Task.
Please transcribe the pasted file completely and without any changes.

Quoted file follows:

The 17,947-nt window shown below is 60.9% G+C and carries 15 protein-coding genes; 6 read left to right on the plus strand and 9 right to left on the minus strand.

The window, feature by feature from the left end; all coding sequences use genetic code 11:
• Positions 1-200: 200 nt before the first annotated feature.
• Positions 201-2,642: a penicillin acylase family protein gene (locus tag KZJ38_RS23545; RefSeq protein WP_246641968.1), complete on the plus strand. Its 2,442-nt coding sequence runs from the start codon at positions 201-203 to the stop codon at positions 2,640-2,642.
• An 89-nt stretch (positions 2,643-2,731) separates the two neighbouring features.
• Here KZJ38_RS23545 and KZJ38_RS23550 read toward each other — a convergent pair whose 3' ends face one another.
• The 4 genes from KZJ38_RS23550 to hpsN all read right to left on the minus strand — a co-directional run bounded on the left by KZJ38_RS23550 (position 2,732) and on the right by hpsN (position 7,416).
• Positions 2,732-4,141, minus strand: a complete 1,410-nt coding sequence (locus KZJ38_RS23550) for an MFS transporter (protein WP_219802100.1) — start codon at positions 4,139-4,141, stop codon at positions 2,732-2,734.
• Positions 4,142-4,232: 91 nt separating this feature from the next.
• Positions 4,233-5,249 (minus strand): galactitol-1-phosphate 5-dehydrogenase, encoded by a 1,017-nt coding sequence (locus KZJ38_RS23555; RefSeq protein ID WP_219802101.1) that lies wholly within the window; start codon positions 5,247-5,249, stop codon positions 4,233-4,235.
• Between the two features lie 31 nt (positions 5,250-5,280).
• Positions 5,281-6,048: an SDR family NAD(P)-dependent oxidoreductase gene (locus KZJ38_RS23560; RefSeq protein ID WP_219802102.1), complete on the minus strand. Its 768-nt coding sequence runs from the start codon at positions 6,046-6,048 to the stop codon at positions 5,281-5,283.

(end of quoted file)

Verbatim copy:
The 17,947-nt window shown below is 60.9% G+C and carries 15 protein-coding genes; 6 read left to right on the plus strand and 9 right to left on the minus strand.

The window, feature by feature from the left end; all coding sequences use genetic code 11:
• Positions 1-200: 200 nt before the first annotated feature.
• Positions 201-2,642: a penicillin acylase family protein gene (locus tag KZJ38_RS23545; RefSeq protein WP_246641968.1), complete on the plus strand. Its 2,442-nt coding sequence runs from the start codon at positions 201-203 to the stop codon at positions 2,640-2,642.
• An 89-nt stretch (positions 2,643-2,731) separates the two neighbouring features.
• Here KZJ38_RS23545 and KZJ38_RS23550 read toward each other — a convergent pair whose 3' ends face one another.
• The 4 genes from KZJ38_RS23550 to hpsN all read right to left on the minus strand — a co-directional run bounded on the left by KZJ38_RS23550 (position 2,732) and on the right by hpsN (position 7,416).
• Positions 2,732-4,141, minus strand: a complete 1,410-nt coding sequence (locus KZJ38_RS23550) for an MFS transporter (protein WP_219802100.1) — start codon at positions 4,139-4,141, stop codon at positions 2,732-2,734.
• Positions 4,142-4,232: 91 nt separating this feature from the next.
• Positions 4,233-5,249 (minus strand): galactitol-1-phosphate 5-dehydrogenase, encoded by a 1,017-nt coding sequence (locus KZJ38_RS23555; RefSeq protein ID WP_219802101.1) that lies wholly within the window; start codon positions 5,247-5,249, stop codon positions 4,233-4,235.
• Between the two features lie 31 nt (positions 5,250-5,280).
• Positions 5,281-6,048: an SDR family NAD(P)-dependent oxidoreductase gene (locus KZJ38_RS23560; RefSeq protein ID WP_219802102.1), complete on the minus strand. Its 768-nt coding sequence runs from the start codon at positions 6,046-6,048 to the stop codon at positions 5,281-5,283.